virus (HIV), the cause of AIDS, are minority group members or
intravenous drug users.
Hoth said there is no "systematic exclusion of women" from the
federal trials, except for restrictions that women of
childbearing age must not be pregnant and use contraception.
This view was disputed by Iris Long, who directs an AIDS
treatment registry that monitors trials in New York City and
northern New Jersey. Long said that the women who have AIDS are
almost all poor, and that "poor women do not have access" to
the teaching hospitals where the trials are primarily
* More than half of the nearly 300 children in federal AIDS
trials are black or Latino. Nationally, blacks and Latinos
account for about 75% of pediatric AIDS patients.
In general, members of minority groups are under-represented in
clinical trials of many diseases, compared to their proportion
of the general population. But the problem is considered
particularly significant for AIDS, because HIV infections are
disproportionately common in minority groups. Moreover, many
HIV-infected members of minority groups acquired the virus
through intravenous drug use or sexual contact with an
intravenous drug user.
The primary purpose of clinical research studies, according to
Hoth, is not to provide patients with access to experimental
drugs but to find out as "expeditiously as possible" which
drugs work. On the other hand, as Hoth explained at the
international AIDS conference in Montreal in June, "clinical
trials represent hope," and "it is only equitable that there
should be equal access to clinical trials."
From a practical standpoint, the patients who are recruited
into research trials are those who receive primary health care
at the hospitals where the trials are conducted. But financial
and geographic barriers may prevent many HIV-infected
individuals from seeking care at elite academic medical
In addition, poor patients, intravenous drugs users and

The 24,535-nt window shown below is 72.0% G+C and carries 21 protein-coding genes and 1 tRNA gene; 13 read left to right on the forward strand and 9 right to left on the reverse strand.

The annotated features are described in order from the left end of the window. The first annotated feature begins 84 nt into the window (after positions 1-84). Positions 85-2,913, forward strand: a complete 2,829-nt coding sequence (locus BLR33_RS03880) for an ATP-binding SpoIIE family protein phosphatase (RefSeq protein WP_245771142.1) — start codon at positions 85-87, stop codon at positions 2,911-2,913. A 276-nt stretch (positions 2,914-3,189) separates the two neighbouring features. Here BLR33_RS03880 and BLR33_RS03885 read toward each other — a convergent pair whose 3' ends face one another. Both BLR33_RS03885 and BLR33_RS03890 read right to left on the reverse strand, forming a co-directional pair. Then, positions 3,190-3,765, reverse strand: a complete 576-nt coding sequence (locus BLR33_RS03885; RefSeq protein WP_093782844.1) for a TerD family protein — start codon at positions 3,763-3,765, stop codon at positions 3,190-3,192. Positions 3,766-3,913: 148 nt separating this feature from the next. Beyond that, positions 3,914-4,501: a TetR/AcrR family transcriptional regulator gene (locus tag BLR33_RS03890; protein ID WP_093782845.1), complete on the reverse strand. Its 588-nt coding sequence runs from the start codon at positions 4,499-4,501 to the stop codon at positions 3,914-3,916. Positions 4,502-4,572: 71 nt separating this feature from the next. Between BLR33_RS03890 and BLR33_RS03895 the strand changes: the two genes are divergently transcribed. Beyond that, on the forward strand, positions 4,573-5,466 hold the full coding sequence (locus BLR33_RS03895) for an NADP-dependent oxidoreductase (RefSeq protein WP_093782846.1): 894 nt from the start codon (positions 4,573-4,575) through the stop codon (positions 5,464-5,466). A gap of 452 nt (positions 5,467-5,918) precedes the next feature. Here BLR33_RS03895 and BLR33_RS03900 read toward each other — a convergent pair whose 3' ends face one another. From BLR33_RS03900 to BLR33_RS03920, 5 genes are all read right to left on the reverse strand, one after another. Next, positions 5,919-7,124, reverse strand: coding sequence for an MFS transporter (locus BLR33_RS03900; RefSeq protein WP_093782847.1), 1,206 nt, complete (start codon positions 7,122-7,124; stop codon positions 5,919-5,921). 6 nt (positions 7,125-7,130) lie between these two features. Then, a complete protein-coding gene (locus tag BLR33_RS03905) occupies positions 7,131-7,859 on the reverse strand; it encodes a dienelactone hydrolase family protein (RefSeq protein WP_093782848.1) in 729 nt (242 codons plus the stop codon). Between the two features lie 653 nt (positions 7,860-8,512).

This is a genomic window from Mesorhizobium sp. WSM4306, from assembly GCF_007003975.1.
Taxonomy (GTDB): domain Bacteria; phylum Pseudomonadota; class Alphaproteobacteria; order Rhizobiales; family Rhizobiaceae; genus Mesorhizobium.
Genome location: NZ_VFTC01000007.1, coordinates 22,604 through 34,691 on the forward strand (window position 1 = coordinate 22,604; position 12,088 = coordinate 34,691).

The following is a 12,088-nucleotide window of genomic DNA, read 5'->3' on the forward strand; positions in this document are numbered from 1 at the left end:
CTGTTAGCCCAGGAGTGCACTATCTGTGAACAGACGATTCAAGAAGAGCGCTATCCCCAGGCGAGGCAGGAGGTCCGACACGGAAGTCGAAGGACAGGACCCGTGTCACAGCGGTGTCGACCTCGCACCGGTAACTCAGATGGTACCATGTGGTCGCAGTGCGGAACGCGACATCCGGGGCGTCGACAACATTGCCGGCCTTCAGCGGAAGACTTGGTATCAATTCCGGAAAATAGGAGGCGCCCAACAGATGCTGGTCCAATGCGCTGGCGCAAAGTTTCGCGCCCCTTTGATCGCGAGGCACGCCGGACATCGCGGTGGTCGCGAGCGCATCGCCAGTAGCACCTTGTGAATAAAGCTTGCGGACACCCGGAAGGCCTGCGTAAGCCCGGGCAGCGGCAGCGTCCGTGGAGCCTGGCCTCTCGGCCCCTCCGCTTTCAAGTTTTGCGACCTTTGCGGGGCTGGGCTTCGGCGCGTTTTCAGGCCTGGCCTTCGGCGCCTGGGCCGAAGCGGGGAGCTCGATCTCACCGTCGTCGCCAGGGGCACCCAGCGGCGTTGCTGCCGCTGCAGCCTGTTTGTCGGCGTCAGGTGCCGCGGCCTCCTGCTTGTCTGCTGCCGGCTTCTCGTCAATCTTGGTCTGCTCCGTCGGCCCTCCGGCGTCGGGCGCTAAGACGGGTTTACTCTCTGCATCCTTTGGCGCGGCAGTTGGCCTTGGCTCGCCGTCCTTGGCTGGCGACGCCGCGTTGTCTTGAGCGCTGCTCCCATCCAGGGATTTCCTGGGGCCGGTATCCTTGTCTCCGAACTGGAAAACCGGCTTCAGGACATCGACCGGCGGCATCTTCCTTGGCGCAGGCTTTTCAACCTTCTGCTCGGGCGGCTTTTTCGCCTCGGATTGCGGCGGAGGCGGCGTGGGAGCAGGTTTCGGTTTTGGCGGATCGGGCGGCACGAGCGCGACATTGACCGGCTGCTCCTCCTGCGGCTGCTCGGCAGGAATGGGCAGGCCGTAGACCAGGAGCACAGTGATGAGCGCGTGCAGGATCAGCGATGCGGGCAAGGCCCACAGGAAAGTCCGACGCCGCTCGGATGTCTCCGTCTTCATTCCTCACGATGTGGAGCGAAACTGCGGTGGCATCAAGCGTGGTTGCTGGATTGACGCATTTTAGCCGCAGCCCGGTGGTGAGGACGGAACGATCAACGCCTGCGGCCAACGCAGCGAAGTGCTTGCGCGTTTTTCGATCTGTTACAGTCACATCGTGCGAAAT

patients without health insurance often do not have personal
physicians at all. As a result, they are unlikely to learn
about the trials that might benefit them, according to many of
the researchers and government officials interviewed.
Some drug studies pay patients to participate, but the
federally sponsored AIDS trials do not. The AIDS clinical
trials units do receive federal funds to pay for their
patients' medications and medical care, but they may still be
"reluctant . . . to accept responsibility" for patients without
health insurance or a personal physician, according to Hamburg
Several of those interviewed explained that a research center
might have to provide primary health care for patients who do
not have personal physicians. Moreover, if an AIDS patient
without health insurance developed pneumonia and needed to be
hospitalized, the trials unit might need to use research funds
to pay for the hospitalization, thereby decreasing the total
number of patients it could enroll in studies.
Many affluent academic medical centers also have general
policies that discourage the admission of "uncompensated"
patients. Enrolling a patient with health insurance might seem
more attractive, because the insurance would likely pay for
hospitalizations as well as routine physician visits.
Serve Own Patients First
"The major universities have done a good job of serving white
gay men, but have done less well serving blacks and Hispanics,
particularly intravenous drug users," said Chaisson of Johns
Hopkins. "The hospitals who (were) funded take care of their
own patients, who happen to have insurance. They make an effort